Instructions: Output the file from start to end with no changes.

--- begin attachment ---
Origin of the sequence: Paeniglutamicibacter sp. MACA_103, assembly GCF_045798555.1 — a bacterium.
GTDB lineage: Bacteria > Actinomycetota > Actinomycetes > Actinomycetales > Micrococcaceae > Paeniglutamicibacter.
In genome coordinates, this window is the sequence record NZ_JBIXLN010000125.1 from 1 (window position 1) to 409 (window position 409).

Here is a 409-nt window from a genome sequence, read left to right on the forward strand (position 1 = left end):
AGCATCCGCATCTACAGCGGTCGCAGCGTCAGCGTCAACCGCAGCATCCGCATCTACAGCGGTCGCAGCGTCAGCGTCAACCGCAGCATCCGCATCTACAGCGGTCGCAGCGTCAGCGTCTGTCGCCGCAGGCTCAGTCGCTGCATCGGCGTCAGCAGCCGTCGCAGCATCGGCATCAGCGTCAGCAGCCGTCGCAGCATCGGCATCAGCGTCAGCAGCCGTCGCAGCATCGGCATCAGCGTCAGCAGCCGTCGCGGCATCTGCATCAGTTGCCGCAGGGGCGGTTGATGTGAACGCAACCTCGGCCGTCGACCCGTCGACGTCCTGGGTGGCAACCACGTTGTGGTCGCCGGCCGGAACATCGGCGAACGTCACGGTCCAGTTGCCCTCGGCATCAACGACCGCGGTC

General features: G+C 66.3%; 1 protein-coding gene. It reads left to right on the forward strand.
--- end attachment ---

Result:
Origin of the sequence: Paeniglutamicibacter sp. MACA_103, assembly GCF_045798555.1 — a bacterium.
GTDB lineage: Bacteria > Actinomycetota > Actinomycetes > Actinomycetales > Micrococcaceae > Paeniglutamicibacter.
In genome coordinates, this window is the sequence record NZ_JBIXLN010000125.1 from 1 (window position 1) to 409 (window position 409).

Here is a 409-nt window from a genome sequence, read left to right on the forward strand (position 1 = left end):
AGCATCCGCATCTACAGCGGTCGCAGCGTCAGCGTCAACCGCAGCATCCGCATCTACAGCGGTCGCAGCGTCAGCGTCAACCGCAGCATCCGCATCTACAGCGGTCGCAGCGTCAGCGTCTGTCGCCGCAGGCTCAGTCGCTGCATCGGCGTCAGCAGCCGTCGCAGCATCGGCATCAGCGTCAGCAGCCGTCGCAGCATCGGCATCAGCGTCAGCAGCCGTCGCAGCATCGGCATCAGCGTCAGCAGCCGTCGCGGCATCTGCATCAGTTGCCGCAGGGGCGGTTGATGTGAACGCAACCTCGGCCGTCGACCCGTCGACGTCCTGGGTGGCAACCACGTTGTGGTCGCCGGCCGGAACATCGGCGAACGTCACGGTCCAGTTGCCCTCGGCATCAACGACCGCGGTC

General features: G+C 66.3%; 1 protein-coding gene. It reads left to right on the forward strand.